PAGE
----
Patients want to maintain some control over the privacy of their electronic health records, according to a study published in the Journal of the American Medical Informatics Association, Clinical Innovation & Technology reports.
For the study, researchers recruited 30 patients with an average age of 45. The researchers asked the patients to list what elements of their EHR data they would be willing to share and with whom.
The study found that all surveyed patients wanted some level of control over their health data, particularly those patients who had sensitive health information.
Researchers found that more than 75% of surveyed patients were willing to share their entire EHR with a primary care provider but were less willing to share such data with other health care providers like pharmacists and specialists. The study also found that:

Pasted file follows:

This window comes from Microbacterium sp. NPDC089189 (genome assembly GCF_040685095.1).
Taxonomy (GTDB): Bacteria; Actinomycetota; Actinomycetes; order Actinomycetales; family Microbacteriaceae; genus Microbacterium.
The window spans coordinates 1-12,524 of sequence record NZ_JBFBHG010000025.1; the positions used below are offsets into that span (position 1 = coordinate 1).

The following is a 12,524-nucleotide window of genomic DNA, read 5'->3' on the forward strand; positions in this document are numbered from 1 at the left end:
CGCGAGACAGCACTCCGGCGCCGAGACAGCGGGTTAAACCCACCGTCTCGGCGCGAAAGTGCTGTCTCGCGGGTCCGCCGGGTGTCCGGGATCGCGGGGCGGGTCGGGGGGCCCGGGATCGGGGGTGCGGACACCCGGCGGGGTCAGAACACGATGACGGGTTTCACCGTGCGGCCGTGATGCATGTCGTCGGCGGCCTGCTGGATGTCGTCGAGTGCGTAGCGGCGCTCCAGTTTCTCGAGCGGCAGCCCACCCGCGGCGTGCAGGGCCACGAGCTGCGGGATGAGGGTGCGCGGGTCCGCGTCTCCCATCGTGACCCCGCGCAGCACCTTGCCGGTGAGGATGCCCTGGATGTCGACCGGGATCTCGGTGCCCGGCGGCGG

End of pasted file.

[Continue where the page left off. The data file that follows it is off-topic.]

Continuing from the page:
- Among surveyed patients who did not have sensitive health data, 56% were willing to share all of their health data with a specialist or other health care provider; and
- Among surveyed patients who had sensitive health data, 24% were willing to share all of their health data with a specialist or other health care provider.
Neither subgroup said they would be comfortable sharing all of their health data with non-health care providers, such as health insurers or government agencies.
Comments on Study
Kelly Caine -- an assistant professor in the school of computing at Clemson University in South Carolina -- said the findings indicate that patients want to maintain control over their EHR data.
She noted that in a paper-based system, patients can simply see specialists for services that they want to keep private from their primary care provider.
Caine said that "the overall finding that patients want to maintain the level of privacy and control over the destiny of their health information is not surprising as it simply reflects their current rights and abilities" (Gale, Clinical Innovation & Technology, 11/26).